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“Bite-Size Bits of Local, National, and Global History”
Northwest in Washington, District of Columbia — The American Northeast (Mid-Atlantic)
 

The American Red Cross - Harvard Field Hospital Unit

(September 1939 - July 1942)

 
 
The American Red Cross - Harvard Field Hospital Unity Marker Photo, Click for full size
By Richard E. Miller, January 2, 2009
1. The American Red Cross - Harvard Field Hospital Unity Marker
Inscription. This plaque acknowledges the public spirit of Harvard University and the dedication of the staff of the American Red Cross - Harvard Field Hospital Unit, who provided and staffed a pre-fabricated hospital sent to Salisbury, England, in the summer of 1941 to deal with the potential outbreak of communicable diseases.

In particular, homage is paid to the following - ‘Reported missing and presumed lost’ on the voyage to Britain:
Ruth Breckenridge - Housemother
Nancie M. Prett, R.N.
Phylis L. Evans, R.N.
Maxine Loomis, R.N.
Dorothea L. Koehn, R.N.
Dorothy C. Morse, R.N.

In July 1942 the hospital was transferred to the United States Army. Following the war, the facility reverted to the British Ministry of Health and was the site of the Common Cold Research Unit. It finally closed in 1990.
 
Erected by American Red Cross.
 
Location. 38° 53.684′ N, 77° 2.447′ W. Marker is in Northwest, District of Columbia, in Washington. Marker can be reached from 17th Street, NW 0 miles from D Street NW. Click for map. Marker is accessible to pedestians on the grounds behind the headquarters building of the American Red Cross, in center of the block between D, E, 17th and 18th Streets, NW. Marker is at or near this postal address: 2025 E Street NW, Washington DC 20006, United States of America.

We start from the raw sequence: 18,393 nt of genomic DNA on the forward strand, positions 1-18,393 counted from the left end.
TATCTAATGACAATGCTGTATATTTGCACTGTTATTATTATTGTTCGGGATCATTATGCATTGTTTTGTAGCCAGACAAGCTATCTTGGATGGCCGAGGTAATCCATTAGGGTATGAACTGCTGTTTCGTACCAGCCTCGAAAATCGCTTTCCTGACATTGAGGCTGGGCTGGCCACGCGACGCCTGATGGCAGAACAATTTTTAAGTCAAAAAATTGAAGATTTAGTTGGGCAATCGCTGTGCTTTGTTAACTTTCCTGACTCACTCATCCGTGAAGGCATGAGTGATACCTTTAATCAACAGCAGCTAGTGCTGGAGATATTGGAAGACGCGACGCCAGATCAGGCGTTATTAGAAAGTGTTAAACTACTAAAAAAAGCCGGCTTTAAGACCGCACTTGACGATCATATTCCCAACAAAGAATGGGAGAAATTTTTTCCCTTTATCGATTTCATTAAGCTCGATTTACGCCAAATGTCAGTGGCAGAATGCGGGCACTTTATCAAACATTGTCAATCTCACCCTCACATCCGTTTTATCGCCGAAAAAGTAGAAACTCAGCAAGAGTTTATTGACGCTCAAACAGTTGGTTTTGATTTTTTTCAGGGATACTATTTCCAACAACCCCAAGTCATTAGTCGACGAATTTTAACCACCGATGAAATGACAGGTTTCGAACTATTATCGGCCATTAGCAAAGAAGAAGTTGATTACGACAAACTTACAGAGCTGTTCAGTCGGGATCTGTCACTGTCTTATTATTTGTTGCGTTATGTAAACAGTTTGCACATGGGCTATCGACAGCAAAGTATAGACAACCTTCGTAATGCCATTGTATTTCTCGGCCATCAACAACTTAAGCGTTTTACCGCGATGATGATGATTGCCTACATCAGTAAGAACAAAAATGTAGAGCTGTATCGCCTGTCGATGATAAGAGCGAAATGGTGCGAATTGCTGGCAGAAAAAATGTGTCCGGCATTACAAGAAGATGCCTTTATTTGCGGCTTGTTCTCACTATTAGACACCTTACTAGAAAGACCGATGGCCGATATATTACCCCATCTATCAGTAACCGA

Other nearby markers. At least 8 other markers are within walking distance of this marker. National Headquarters, American Red Cross (within shouting distance of this marker); Constitution Hall (about 300 feet away, measured in a direct line); NSDAR Founders Memorial (about 400 feet away); Memorial Continental Hall (about 400 feet away); Gen. John A. Rawlins Memorial (about 500 feet away); The Octagon (about 600 feet away); Peace at Last! (about 600 feet away); Simón Bolívar (about 700 feet away). Click for a list of all markers in Northwest.
 
Additional comments.
1. Search for information on Dorothy C. Morse
I've been searching for years about my aunt, Dorothy C. Morse, R.N, lost at sea in 1941. This is the first time I've found any data, so I'd like to thank you for posting it. There is a portrait of her in Boston somewhere, so my mom told me before she passed, but I've never found it. It was hung I believe in the old Boston Floating Hospital, but I've researched endlessly at all hospital archives and the Boston Public Library and come up with nothing. Can you help?

Editor's Note: Thank you for your note. We regret we can't offer more information, but perhaps a visitor to this site may be able to assist.
    — Submitted June 2, 2010, by Margaret Cahill of Reading, Massachusetts.

 
Categories. Charity & Public WorkHeroesScience & MedicineWar, World II
 
 
Credits. This page originally submitted on , by Richard E. Miller of Oxon Hill, Maryland. This page has been viewed 1,297 times since then and 99 times this year. Photo   1. submitted on , by Richard E. Miller of Oxon Hill, Maryland. • Kevin W. was the editor who published this page. This page was last revised on June 16, 2016.
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